“Not Country” is inauthenticity. By that standard there is very little actual “Country” left anywhere.
May 14, 2012 @ 11:34 am
We need an edit function on this blog so we can fix all the f-up’s after we post…..I’m too sloppy to get it right the first time.
May 14, 2012 @ 12:00 pm
Well luckily I do have an edit button and got your back 😉
I agree it is no worse than Jason Aldean or Colt Ford. And in some respects, it may even be better. That is why I started this review out as I did.
You’re totally right, the female demographic is the last bastion of music buyers left, and we should get used to the lion’s share of popular music from now on pandering to them.
May 25, 2012 @ 3:49 pm
Dude, I totally get what you’re saying, but don’t slander us like that. I am female and I wouldn’t touch this shit with somebody else’s ten-foot pole.
May 14, 2012 @ 3:11 pm
Haven’t listened to it and definitely don’t intend to, this review sounds like the album is exactly what I expected it to be. I’m guessing you haven’t noticed yet but you might want to take the “t” out of “Ritchie” in the article.
May 14, 2012 @ 3:41 pm
May 15, 2012 @ 4:21 am
I think the reason people aren’t buying music nowadays (or less of it) isn’t because of what is produced, it is because of piracy/file sharing, the ability to buy each song on an album individually, and places like youtube where you can hear the song legally, for free.
Lionel Richie wanted to go country because he is too old for pop. At this point I wouldn’t say that he has gone country. He sang all his songs the same way he did on the pop version.
May 15, 2012 @ 9:29 pm
Haha, that album is terrible. I don’t know what else to do except laugh. However, I will say that Lionel is aging well, I really like that photo of him and the design of the cover artwork. Shame it’s wasted on him and this silly release, really.
May 16, 2012 @ 3:00 pm
Simply put…the mainstream country music establishment is, and has been for the last couple decades, the whore of music genres…they’ll take on anyone as long as it pays.
August 3, 2012 @ 2:05 pm
Isn’t is great that we all have different opinions? And isn’t it great that we all don’t like the same music? What a boring world this would be if everyone like only one type of music. All that being said, I grew up in the 80’s and I listen to all kinds of music…..50’s, 60’s, 70’s, 80’s, country music, christian music. I think this album is great and have enjoyed listening to it.
January 23, 2013 @ 6:04 pm
well said james! so true.
February 18, 2013 @ 6:49 pm
I just cannot believe the negative comments about Lionel Richie’s new music venture. I simply love his music, and it appears that some country artists do also. Hurray for those artists who aren’t afraid to venture into recording timeless classics with a classic himself.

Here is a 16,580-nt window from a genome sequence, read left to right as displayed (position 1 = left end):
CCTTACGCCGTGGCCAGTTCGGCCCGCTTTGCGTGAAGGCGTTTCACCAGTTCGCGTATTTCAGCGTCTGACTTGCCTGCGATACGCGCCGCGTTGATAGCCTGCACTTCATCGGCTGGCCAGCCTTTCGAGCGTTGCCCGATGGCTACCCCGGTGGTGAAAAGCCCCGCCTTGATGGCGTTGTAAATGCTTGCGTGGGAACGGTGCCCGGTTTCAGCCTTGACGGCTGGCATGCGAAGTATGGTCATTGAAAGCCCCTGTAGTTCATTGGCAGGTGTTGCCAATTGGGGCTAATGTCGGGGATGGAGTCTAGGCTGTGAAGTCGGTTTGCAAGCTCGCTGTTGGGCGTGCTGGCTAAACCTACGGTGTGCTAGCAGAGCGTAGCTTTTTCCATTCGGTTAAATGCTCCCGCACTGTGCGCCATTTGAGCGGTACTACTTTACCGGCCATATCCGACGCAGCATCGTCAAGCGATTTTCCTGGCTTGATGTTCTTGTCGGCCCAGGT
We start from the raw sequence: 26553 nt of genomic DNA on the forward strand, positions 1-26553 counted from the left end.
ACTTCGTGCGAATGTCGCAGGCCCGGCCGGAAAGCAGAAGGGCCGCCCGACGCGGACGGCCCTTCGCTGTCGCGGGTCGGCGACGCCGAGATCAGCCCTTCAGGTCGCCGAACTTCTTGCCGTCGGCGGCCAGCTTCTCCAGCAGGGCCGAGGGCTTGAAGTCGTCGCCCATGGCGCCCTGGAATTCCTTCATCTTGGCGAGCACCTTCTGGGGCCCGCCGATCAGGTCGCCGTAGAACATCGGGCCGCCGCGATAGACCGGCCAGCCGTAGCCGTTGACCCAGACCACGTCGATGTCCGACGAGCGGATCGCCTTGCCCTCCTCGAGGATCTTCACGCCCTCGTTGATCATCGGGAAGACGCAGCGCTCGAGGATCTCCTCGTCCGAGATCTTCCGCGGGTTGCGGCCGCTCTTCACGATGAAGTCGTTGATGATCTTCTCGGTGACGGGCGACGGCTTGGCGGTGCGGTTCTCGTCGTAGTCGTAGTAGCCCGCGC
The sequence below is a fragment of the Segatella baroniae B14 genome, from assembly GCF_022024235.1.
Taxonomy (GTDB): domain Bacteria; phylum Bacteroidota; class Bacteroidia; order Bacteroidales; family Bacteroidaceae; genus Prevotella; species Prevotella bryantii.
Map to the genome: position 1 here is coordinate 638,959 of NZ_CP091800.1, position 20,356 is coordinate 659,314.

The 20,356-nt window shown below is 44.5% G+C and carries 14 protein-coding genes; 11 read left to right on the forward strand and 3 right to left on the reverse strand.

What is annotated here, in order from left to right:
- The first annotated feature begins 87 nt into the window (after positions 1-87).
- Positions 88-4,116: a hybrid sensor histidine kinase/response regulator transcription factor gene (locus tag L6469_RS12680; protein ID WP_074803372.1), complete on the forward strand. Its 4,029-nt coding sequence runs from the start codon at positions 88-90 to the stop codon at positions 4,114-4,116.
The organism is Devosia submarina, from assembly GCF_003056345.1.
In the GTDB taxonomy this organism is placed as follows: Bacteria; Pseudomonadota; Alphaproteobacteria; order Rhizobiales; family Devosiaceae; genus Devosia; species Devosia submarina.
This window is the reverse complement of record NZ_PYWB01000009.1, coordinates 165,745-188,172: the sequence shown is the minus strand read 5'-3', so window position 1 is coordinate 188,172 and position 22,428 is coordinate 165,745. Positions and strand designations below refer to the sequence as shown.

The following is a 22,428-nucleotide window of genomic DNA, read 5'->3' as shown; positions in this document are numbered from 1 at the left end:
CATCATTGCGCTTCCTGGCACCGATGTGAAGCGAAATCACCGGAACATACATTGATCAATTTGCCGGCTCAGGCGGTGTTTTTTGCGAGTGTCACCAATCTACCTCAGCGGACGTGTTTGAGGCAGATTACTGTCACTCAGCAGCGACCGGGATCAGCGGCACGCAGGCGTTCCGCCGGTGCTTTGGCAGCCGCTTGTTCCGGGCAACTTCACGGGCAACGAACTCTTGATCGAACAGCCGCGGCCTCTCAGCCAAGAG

May 9, 2013 @ 10:40 am
So glad we all have different tastes…world would be boring if we all liked the same music!!! Awesome album!!
May 16, 2013 @ 10:19 am
I actually really like the album for what it is, but it most assuredly isn’t country. But very little of what hits country radio anymore is. I’m no purist though, I think country music’s heyday was in the 90’s with bands like Alabama, Brooks and Dunn, Sawyer Brown, Diamond Rio, Blackhawk, Clint Black, Trisha Yearwood, Reba, Shenandoah, and even Shania, Martina, and Faith and many more I sincerely miss (miss since even those still with us aren’t doing the same thing any more).
I have and listen to the old stuff, but honestly it isn’t my favorite and I think Mandy Barnett can out Patsy Cline Patsy Cline.
We’ve never had so much talent so well developed and so poorly utilized.
The points of displacing artists who earned the spot is so true and certainly this is gross commercialization. In the end though music row is catering to the worse tastes we have unfortunately developed. Shame on all of us. Shame on anyone that bought Big and Rich’s first album and allowed the hoards of trash in the door.
March 29, 2014 @ 3:53 pm
Are you kidding me? It is sold out at every chain store like Walmart, Target, Kmart! I had to go to FYE to purchase the CD and I hate the mall!!!!! I played it for co-workers who hate country and they loved it so much they were like where can we buy this cd??? Stop critizing a country spin on the most beloved songs for fans is the best ever and for non fans too
June 24, 2015 @ 9:50 pm
I’m not country but I was always a Lionel Richie fan. This album was awesome. It at least introduce me to country singers and how great they can sound. I know it’s not diehard country; however, it was for the artists having fun and for the fans.